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Between late 1989 and early 1990, President Daniel Moi gave one of his British friends, Roland ‘Tiny’ Rowland, a contract to print the Kenyan currency — and that was the only person ever to edge out De La Rue out of the multibillion-shilling contract.

This deal was actually fixed at the Norfolk Hotel, then part of Tiny Rowland’s empire, and where he had a reserved table on the right side of the entrance.

Here, he would hobnob with all the deal brokers, wire-pullers, power players and busybodies who would want to meet him when on the Kenyan business tour.

Mr Rowland loved Nairobi and would later build the iconic Lonrho House between Kaunda Street and Standard street, and where Moi’s court-jester, Mark Too, a semi-literate former milkman, had an office as the deputy chairman of the Lonrho East Africa; the face of the company’s massive interests in the region.

Actually, Lonrho East Africa had no chairman by then — and Mark Too was not deputising anyone. He would later assume the title of chairman.

Mr Too had earned the position at the Norfolk when Mr Rowland was desperate to get into the inner circle of the Nyayo regime.

He was told of a Mr Mark Too, a Nandi businessman; and Mr Rowland went upcountry to meet him.

According to Mr Rowland’s biographer Tom Bower, the 1979 meeting was a test: “Can you get the president on the phone?” he asked.

Mr Too is reported to have picked the phone and dialled the new president. They spoke — and in a second, the British tycoon was convinced that this was the man he wanted in East Africa.

As a result, Mark Too managed to edge out Lonrho’s executive director, the Princeton-trained banker Udi Gecaga, then husband to Jomo Kenyatta’s daughter, Jeni.

‘Tiny’ Rowland, as he was best known because of his height (he was 1.8 metres), knew how to mix business and politics — and that is how he managed to get multimillion dollar deals.

“No wonder the British Prime Minister Edward Heath once described him as ‘the unpleasant and unacceptable face of capitalism’ but the tycoon didn’t give a hoot: ‘You can never have enough enemies.”‘

When Udi was brought to Lonrho, he was to occupy a position similar to that of West Africa’s Mr Fix-it Gil Olympio, the brilliant son of the first president of Togo, Sylvanus Olympio, who was killed in 1967 in a successful army coup led by Sergeant Gnassingbe Eyadema.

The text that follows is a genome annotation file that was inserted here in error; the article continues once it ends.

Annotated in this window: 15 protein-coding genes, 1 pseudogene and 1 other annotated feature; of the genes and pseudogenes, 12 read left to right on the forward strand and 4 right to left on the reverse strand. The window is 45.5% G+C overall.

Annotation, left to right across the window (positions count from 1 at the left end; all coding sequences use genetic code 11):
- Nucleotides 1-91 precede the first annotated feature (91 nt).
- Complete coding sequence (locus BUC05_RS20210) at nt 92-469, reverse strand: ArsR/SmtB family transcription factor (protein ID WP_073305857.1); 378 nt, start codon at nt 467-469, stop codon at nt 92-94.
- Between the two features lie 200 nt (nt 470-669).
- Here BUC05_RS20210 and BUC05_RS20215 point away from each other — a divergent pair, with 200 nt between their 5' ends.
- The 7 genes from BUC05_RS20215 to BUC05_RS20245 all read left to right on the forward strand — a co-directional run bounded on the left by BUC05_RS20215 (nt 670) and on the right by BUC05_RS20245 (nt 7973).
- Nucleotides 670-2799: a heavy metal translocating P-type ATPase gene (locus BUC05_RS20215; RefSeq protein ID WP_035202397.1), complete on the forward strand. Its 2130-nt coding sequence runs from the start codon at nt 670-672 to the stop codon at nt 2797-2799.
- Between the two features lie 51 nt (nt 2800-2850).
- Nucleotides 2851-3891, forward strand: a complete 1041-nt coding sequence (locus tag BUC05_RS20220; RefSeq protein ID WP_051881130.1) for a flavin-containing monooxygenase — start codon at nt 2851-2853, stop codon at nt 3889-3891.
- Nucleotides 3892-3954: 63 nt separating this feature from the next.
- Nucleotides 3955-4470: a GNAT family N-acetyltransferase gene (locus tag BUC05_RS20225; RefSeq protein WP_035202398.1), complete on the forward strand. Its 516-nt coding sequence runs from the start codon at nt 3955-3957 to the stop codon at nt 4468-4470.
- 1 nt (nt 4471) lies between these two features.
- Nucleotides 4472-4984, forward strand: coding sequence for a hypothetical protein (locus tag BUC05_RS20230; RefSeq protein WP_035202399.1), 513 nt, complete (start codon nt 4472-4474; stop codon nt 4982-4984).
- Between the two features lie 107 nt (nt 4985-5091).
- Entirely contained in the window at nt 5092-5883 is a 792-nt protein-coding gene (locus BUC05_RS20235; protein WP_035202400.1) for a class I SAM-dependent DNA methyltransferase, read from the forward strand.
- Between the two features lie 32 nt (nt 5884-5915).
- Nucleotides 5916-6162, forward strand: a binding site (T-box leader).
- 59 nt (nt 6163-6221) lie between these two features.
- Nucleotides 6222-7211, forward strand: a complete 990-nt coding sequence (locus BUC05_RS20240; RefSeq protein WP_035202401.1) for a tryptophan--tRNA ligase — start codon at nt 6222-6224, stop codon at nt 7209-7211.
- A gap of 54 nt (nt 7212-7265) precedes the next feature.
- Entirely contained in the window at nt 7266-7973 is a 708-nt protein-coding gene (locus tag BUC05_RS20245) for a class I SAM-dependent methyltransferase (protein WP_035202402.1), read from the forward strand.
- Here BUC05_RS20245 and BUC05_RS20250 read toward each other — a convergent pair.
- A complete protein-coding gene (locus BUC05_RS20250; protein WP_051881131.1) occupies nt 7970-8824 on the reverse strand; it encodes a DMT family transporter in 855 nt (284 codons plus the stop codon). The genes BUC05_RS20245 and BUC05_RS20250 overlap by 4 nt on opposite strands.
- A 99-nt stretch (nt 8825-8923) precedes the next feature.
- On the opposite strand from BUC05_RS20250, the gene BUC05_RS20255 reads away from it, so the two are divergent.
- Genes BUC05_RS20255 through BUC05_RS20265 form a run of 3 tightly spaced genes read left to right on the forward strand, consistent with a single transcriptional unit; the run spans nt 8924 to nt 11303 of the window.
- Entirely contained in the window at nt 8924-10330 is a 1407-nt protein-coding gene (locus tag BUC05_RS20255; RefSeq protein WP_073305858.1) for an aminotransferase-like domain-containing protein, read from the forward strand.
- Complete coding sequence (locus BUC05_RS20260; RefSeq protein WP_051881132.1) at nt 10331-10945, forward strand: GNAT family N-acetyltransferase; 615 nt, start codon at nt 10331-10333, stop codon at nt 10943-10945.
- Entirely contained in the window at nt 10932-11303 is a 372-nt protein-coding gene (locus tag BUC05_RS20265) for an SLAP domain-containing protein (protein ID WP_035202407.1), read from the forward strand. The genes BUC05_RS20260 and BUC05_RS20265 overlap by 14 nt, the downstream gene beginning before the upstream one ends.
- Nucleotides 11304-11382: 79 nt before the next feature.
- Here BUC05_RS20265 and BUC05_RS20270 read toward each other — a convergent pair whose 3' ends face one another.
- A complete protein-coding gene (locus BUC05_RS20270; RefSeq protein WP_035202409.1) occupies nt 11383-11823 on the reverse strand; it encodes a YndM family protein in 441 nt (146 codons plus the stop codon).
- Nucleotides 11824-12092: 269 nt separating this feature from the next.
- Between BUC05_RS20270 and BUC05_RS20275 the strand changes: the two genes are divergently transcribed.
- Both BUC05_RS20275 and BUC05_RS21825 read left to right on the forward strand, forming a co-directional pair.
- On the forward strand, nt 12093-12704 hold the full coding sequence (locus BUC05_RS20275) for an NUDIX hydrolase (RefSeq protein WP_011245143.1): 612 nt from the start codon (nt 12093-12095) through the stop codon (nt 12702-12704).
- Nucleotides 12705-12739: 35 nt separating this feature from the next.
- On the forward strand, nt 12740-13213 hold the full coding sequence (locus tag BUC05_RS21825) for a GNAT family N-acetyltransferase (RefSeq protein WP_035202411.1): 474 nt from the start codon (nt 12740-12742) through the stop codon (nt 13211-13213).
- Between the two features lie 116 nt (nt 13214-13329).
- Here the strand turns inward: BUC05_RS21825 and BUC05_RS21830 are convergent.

Gil was a graduate of Oxford and London School of Economics and once worked with the International Monetary Fund (IMF).

In Nairobi, Mr Rowland had Mark Too, a complete opposite of Mr Olympio, who would also broker deals from this table — the Lonrho power desk, known for its unending flow of top-notch Chardonnays and expensive steak cuts.

At the back, some managers of Harrison and Sons had an office and they would fly to Nairobi and spend a week at the Lord Delamere Terrace bar — just waiting for Tiny Rowland’s appearance, according to a source familiar with the itinerary.

Actually, Tiny Rowland had not founded Harrison and Sons but had acquired this company, established in 1750, just about the time he was meeting Mark Too, to print currency given its long tradition of printing bank notes and stamps for the British government.

The business of printing currency is cartel-based, cut-throat and a reserve of just a few companies.

While De la Rue had been printing Kenyan currency for ages, it had always managed to outwit its competitors in Kenya — at times by playing diplomatic and commercial politics.

Winning currency printing contracts — often through single-sourcing — is a high-stakes business because it is continuous and lucrative for both the brokers and the shareholders.

By then, Mr Rowland was a well-known corporate raider and his company, Lonrho, was one of the most prominent at the British stock market with the Financial Times describing it as the “symbol of buccaneering capitalism”.

“He tried to look and speak with the affected airs and eccentricities of an arch-type Old Etonian,” Gordon Fischer wrote in his book Fleeting Moments.

At first, Lonrho was looking for a Mr Fix-It in East Africa and poured his troubles on Kenyatta’s colonial-era minister Bruce McKenzie to the Kenyan High Commissioner in London, Mr Ngethe Njoroge.

The Kenyan diplomat had been introduced to Rowland by Zairean diplomat Thomas Kanza, regarded as one of the first Africans to attend the distinguished Louvain University near Brussels.

Mr Njoroge was a brother to Kenyatta’s Cabinet minister Njoroge Mungai, and was quick to recommend his relative, Udi Gecaga.

A meeting was arranged and the two met in London: “Call me Tiny,” Mr Rowland said as he extended his hand. “Can I call you Udi?”

Udi was only 26 but Mr Rowland had found what he was looking for: a gatekeeper with a foot at State House.

But with Kenyatta’s death in 1978, he had to look for another person, Mark Too, and that is how he would manage to get a chance to print currency through the now defunct Harrison and Sons, which was single-sourced to print Sh20 and Sh50 notes in addition to second generation identity cards.